Kristen Malinconico Kristen Malinconico
Senior Director, Center for Capital Markets Competitiveness, U.S. Chamber of Commerce


October 05, 2023


While the Securities and Exchange Commission (SEC) is active with a barrage of rulemaking, it's surprising they have yet to weigh in on a service popular with businesses and consumers alike—making electronic delivery (e-delivery) the industry standard for fund disclosures and communications.  

Return to sender: Back in 2018, the Chamber backed the SEC's Rule 30e-3. This allowed investors to view shareholder reports and related documents online, rather than getting paper copies as the default option.

  • Despite its obvious advantages—especially during the pandemic—the SEC reversed the e-delivery option in 2022. 

Delayed delivery: Meanwhile, other agencies with oversight of retirement accounts have already adopted e-delivery as the default for communication, including the Social Security Administration, the U.S. Department of Labor, and the federal government's Thrift Savings Plan. 

  • The IRS has also embraced e-delivery and communication. According to the IRS, 94% of tax returns are e-filed, further showcasing how pivotal online platforms have become for essential tasks. 

The benefits are clear: E-delivery is not just convenient but a necessary evolution in our digital age and a preferred choice among investors. A recent report reveals that 85% of retail investors are comfortable with e-delivery being the default method for investor communications, provided they can opt-in to paper delivery if desired. 

There are several important benefits of e-delivery for today’s investors. 

  • E-delivery improves investor involvement with their savings. Online tools encourage active investment management, and digital access offers easily customizable, clear information.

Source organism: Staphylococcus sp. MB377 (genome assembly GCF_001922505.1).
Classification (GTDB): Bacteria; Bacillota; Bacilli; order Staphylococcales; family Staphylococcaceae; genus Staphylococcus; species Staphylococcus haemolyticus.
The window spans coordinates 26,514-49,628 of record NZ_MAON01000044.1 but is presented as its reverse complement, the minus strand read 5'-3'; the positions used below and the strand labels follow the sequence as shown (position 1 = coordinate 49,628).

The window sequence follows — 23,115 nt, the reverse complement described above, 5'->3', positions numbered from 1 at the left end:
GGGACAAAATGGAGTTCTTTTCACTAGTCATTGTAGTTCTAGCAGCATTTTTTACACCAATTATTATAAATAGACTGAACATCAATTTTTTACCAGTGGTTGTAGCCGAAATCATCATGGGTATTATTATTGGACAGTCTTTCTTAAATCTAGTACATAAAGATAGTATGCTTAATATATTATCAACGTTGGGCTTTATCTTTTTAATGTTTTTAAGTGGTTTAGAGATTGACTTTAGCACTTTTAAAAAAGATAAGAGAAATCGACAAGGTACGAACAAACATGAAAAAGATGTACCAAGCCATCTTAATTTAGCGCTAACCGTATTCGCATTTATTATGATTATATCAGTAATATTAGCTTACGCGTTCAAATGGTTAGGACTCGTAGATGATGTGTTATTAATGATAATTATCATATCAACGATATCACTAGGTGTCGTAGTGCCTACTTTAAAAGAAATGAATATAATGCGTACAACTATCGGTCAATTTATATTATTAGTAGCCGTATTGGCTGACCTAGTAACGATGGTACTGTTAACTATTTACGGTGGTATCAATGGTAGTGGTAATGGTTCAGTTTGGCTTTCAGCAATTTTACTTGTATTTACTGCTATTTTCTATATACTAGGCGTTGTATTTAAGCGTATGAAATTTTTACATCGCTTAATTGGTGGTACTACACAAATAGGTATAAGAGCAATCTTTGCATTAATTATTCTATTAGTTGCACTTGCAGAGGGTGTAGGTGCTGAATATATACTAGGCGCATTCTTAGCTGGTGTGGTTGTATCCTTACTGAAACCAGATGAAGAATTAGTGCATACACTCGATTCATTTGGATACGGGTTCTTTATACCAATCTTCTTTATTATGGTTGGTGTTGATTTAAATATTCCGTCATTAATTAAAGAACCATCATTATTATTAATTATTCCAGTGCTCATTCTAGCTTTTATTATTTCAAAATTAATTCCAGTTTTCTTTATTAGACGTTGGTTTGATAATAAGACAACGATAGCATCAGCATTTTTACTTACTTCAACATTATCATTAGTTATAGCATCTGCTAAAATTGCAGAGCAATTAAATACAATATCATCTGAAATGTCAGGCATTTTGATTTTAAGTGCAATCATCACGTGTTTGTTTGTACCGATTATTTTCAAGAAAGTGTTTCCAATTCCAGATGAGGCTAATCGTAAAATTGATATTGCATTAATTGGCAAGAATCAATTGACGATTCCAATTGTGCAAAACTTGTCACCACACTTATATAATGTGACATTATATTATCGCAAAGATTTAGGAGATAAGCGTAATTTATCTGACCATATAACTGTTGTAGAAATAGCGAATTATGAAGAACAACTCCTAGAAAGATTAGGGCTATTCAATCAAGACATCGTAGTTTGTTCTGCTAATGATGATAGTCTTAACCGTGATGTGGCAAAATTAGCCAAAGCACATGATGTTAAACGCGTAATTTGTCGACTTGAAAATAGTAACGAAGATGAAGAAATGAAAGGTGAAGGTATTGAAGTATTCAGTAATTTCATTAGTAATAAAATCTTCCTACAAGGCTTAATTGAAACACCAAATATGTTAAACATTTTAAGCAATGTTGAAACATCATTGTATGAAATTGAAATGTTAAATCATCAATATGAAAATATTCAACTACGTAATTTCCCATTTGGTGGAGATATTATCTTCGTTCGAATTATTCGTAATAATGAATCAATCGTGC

• E-delivery cuts costs and boosts returns:Economic research shows $1 billion in cost savings from e-delivery would ultimately benefit investors through lower expenses and higher net investment returns.
  • E-delivery is a better choice for protecting consumers. With a staggering 161% increase in mail theft complaints from March 2020 to February 2021, e-delivery proves a safer default option for consumers. Digital communications offer enhanced consumer protection compared to traditional mail methods.
  • Paper preference protected: While e-delivery boasts undeniable benefits, some voice concerns over sidelining paper fans. Yet, for example, the Department of Labor assures the public that their recent e-delivery guidelines will not negatively affect those without web access. 
  • Congressional action: As the SEC hesitates, Congress needs to intervene. Improving Disclosure for Investors Act of 2023 (H.R. 1807) requires the SEC to move forward on a rulemaking that makes e-delivery the default for investor documents but keeps paper as a choice. 

Bottom line: E-delivery would modernize investor communication and disclosure and should be at the top of the SEC’s rulemaking agenda. 

About the authors

Kristen Malinconico

Kristen Malinconico

Kristen Malinconico is Senior Director for the U.S. Chamber of Commerce’s Center for Capital Markets Competitiveness. She leads the Center’s portfolios for asset management, derivatives, and fiduciary issues.

Read more